I don't like bonds. I never have.
While I am not much of a risk-taker, I just don't understand why I should settle for the low returns of a bond fund when, by waiting awhile, I can ensure a greater return sticking with stock funds. Jonathan, at My Money Blog attempts to show me why. He uses plenty of eyecatching charts and graphs, which I can almost understand.
But then, along comes Consumer Reports, one of the more reliable sources of information. Consumer Reports does not allow access to its site without a subscription, but issues are widely available at the public library. Check out February.
One article talks about common money mistakes made in retirement. And there, as # 1, is putting too much (not to mention, any) retirement money into bonds or bond funds.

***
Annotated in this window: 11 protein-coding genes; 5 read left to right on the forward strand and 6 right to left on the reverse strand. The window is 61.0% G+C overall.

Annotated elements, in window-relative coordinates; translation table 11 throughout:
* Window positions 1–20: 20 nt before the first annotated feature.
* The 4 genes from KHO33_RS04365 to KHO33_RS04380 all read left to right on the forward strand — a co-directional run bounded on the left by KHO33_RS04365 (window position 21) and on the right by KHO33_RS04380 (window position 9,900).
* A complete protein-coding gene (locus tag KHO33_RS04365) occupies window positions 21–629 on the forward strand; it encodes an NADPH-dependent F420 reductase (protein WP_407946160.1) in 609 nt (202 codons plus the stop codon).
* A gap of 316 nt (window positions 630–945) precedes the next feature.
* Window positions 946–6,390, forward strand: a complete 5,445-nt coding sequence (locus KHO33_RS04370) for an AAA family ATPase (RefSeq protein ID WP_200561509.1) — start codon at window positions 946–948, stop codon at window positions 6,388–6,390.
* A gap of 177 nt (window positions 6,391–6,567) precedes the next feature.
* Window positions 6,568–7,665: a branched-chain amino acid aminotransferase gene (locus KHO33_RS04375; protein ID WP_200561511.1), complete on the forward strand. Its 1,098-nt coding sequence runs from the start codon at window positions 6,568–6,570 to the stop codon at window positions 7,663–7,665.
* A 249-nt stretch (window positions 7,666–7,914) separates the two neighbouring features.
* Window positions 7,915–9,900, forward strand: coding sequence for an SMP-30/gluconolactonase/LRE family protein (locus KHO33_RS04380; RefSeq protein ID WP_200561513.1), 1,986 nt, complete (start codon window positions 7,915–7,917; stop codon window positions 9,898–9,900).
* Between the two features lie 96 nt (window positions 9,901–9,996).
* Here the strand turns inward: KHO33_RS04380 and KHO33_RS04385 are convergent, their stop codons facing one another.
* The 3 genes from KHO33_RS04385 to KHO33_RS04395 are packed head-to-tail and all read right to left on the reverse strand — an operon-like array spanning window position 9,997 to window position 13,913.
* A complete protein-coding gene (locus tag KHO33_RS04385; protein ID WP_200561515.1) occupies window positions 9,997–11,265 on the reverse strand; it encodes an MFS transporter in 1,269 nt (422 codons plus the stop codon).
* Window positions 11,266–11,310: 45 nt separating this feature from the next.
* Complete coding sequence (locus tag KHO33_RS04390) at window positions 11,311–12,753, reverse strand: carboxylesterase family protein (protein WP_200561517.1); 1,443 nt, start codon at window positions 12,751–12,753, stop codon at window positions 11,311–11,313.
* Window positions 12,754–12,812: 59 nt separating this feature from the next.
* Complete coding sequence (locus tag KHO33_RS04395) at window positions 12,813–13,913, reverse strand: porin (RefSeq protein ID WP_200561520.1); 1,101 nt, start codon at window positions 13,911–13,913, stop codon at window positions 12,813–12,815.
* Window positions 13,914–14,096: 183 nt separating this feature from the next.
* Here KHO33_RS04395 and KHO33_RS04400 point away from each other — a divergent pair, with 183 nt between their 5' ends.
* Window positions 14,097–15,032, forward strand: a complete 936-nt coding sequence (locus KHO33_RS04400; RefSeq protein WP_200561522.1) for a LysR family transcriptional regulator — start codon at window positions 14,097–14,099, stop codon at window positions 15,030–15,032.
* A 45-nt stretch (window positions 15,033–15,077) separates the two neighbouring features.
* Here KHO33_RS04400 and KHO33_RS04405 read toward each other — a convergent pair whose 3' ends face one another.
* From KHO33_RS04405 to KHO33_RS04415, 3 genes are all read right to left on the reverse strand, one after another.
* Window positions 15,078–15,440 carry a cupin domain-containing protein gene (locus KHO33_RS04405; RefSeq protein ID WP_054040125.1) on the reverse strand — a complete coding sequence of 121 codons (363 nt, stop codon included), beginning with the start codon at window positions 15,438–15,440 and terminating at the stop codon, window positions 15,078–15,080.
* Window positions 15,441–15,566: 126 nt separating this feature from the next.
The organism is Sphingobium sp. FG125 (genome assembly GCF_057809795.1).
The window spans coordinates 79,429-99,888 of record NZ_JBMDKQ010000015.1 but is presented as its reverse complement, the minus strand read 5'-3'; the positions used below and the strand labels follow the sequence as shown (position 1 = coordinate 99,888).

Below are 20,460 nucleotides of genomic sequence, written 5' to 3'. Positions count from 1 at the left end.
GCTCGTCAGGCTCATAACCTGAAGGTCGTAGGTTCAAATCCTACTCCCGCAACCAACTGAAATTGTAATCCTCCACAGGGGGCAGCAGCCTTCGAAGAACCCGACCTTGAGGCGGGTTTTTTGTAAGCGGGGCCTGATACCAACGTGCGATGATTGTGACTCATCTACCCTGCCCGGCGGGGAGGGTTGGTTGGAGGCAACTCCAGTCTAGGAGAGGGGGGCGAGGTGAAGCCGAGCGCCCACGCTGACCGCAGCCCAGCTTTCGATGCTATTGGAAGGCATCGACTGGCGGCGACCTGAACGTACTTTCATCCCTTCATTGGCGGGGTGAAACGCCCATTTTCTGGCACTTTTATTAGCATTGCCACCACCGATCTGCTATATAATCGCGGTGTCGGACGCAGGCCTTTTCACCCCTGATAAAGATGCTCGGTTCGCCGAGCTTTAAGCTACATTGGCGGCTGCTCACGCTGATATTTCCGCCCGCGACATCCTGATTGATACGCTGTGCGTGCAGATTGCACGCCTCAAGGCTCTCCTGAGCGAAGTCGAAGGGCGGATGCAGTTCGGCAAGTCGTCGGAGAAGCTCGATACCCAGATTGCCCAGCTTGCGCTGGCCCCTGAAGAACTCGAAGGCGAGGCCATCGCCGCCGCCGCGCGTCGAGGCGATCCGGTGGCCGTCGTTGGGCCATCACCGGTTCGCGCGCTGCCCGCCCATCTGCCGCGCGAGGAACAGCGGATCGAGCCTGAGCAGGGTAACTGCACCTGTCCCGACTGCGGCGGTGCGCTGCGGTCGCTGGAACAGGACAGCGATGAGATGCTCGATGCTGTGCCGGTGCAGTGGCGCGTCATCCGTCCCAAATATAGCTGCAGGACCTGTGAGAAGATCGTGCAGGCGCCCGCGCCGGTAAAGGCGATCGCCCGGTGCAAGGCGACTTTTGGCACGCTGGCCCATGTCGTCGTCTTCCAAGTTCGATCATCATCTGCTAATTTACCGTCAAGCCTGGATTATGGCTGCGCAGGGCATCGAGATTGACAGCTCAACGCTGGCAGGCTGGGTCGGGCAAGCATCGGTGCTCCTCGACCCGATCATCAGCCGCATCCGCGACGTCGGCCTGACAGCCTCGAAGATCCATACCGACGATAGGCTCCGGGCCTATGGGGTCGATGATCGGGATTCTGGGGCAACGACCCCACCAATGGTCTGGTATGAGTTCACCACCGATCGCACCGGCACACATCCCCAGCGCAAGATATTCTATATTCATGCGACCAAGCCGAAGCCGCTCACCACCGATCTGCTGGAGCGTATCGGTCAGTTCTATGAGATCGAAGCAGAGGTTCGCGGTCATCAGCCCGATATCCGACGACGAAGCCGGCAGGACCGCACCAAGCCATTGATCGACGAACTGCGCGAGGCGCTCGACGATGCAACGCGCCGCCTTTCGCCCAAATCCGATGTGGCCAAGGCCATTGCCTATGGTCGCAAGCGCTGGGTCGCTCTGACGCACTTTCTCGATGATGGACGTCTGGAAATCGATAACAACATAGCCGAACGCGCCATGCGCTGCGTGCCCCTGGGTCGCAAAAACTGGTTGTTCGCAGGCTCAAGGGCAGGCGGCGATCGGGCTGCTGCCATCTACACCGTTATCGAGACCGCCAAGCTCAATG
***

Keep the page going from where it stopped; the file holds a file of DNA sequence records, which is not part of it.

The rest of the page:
Consumer Reports analyzed a range of stock-and-bond portfolios to see how they would have performed from 1940 through 2006. In one hypothetical, they assumed a 65 year old retiree would have $500,000 to invest; in the other scenario, they reduced the retirement funds to $250,000. They also assumed a withdrawal rate of 3% per year, and adjusted returns for inflation. Finally they assumed both a 20 year and a 35 year retirement.
What they found was that an all-stock portfolio provided $750,000 more than an all-bond one over the course of retirement. For the retiree who had saved less, the all-stock portfolio returned about $360,000 more.
Their final recommendation was to weight one's asset mix as heavily toward stocks as one's comfort level allows, certainly no more than 30% in bonds ever.
While I recognize that there will always be periods when my stock funds lose money (like, say, NOW!)it still makes sense to me to avoid bonds.